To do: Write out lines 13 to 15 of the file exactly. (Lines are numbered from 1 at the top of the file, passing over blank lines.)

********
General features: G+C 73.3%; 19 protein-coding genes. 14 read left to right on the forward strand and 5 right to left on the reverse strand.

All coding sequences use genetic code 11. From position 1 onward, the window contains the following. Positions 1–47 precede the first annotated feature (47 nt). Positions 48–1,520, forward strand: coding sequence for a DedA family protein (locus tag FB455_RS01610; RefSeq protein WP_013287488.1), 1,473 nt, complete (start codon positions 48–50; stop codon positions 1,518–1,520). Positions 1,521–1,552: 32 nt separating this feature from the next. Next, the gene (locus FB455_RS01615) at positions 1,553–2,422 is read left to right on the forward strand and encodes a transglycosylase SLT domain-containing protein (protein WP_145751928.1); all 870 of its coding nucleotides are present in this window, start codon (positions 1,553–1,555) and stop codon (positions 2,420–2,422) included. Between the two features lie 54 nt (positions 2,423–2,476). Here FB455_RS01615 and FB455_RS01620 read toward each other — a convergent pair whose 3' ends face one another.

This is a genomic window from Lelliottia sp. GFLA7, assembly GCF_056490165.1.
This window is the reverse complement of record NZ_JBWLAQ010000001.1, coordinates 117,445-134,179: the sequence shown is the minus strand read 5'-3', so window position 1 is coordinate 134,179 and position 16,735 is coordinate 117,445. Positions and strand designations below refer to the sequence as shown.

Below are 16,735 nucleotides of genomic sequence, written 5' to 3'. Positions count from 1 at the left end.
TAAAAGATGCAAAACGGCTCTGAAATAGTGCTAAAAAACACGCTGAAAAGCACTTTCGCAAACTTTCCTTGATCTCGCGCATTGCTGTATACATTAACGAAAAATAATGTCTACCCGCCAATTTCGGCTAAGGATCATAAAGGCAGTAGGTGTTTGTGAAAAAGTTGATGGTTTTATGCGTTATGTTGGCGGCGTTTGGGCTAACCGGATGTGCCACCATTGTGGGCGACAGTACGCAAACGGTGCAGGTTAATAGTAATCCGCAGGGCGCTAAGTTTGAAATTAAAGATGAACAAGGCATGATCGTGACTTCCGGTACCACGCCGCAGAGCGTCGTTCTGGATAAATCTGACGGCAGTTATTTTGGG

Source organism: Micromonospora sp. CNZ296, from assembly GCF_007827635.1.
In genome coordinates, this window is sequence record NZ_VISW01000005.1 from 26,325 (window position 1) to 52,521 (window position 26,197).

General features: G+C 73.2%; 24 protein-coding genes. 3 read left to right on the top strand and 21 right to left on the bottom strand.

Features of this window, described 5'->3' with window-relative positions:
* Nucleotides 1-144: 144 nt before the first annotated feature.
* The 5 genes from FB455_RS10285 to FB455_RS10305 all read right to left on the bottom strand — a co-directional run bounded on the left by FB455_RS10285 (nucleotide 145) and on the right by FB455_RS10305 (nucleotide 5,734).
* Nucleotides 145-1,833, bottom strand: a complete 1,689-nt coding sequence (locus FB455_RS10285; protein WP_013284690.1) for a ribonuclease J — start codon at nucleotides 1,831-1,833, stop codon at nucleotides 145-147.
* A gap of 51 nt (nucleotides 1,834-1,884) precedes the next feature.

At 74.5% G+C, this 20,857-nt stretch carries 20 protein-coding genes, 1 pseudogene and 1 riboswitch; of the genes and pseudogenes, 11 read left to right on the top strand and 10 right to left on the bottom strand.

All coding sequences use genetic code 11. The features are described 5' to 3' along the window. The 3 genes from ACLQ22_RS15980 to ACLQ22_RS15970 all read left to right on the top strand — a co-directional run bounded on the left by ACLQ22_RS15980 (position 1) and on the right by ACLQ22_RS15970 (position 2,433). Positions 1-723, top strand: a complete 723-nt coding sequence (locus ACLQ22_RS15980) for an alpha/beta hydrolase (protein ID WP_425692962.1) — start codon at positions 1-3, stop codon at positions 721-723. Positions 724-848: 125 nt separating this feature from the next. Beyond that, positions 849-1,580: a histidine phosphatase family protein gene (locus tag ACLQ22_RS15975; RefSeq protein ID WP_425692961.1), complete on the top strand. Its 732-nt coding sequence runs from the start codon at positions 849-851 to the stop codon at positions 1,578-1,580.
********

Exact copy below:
* Nucleotides 145-1,833, bottom strand: a complete 1,689-nt coding sequence (locus FB455_RS10285; protein WP_013284690.1) for a ribonuclease J — start codon at nucleotides 1,831-1,833, stop codon at nucleotides 145-147.
* A gap of 51 nt (nucleotides 1,834-1,884) precedes the next feature.

At 74.5% G+C, this 20,857-nt stretch carries 20 protein-coding genes, 1 pseudogene and 1 riboswitch; of the genes and pseudogenes, 11 read left to right on the top strand and 10 right to left on the bottom strand.